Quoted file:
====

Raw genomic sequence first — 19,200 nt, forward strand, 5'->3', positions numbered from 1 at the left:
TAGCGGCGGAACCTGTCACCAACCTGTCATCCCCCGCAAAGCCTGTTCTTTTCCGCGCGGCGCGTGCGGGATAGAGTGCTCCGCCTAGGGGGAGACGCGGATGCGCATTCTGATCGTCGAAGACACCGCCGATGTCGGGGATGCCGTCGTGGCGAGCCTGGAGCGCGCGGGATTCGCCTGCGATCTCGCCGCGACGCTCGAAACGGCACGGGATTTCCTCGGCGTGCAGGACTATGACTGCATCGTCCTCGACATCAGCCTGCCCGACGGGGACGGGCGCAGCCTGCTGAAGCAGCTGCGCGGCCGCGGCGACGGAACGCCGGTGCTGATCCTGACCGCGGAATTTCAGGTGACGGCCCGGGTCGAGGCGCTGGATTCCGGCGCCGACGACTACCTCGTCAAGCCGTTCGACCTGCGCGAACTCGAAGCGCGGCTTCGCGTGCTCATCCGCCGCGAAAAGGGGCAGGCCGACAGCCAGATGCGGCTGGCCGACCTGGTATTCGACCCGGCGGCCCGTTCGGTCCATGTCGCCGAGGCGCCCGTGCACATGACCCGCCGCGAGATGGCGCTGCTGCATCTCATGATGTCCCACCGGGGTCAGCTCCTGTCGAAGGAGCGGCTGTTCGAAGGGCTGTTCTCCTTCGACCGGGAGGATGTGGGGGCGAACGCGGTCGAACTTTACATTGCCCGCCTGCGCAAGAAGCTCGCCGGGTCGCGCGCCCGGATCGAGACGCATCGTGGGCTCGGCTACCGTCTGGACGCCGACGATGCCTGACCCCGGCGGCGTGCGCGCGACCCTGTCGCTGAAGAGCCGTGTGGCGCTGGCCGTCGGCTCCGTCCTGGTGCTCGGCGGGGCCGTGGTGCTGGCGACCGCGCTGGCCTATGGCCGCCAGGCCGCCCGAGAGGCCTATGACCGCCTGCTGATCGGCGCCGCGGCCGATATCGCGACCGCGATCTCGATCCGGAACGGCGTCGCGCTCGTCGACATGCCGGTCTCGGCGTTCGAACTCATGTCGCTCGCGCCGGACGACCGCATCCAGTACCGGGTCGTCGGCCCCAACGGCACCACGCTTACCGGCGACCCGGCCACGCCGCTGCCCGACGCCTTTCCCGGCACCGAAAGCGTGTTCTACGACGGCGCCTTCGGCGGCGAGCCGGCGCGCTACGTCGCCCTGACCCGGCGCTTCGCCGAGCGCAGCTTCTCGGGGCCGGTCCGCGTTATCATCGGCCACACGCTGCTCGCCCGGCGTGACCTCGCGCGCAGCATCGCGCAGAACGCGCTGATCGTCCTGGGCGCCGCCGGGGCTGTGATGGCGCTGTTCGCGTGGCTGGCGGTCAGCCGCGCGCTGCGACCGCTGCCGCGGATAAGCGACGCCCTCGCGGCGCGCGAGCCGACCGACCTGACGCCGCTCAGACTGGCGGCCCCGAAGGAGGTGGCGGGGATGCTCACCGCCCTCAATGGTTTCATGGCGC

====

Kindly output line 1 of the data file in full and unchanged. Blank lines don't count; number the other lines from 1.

Raw genomic sequence first — 19,200 nt, forward strand, 5'->3', positions numbered from 1 at the left: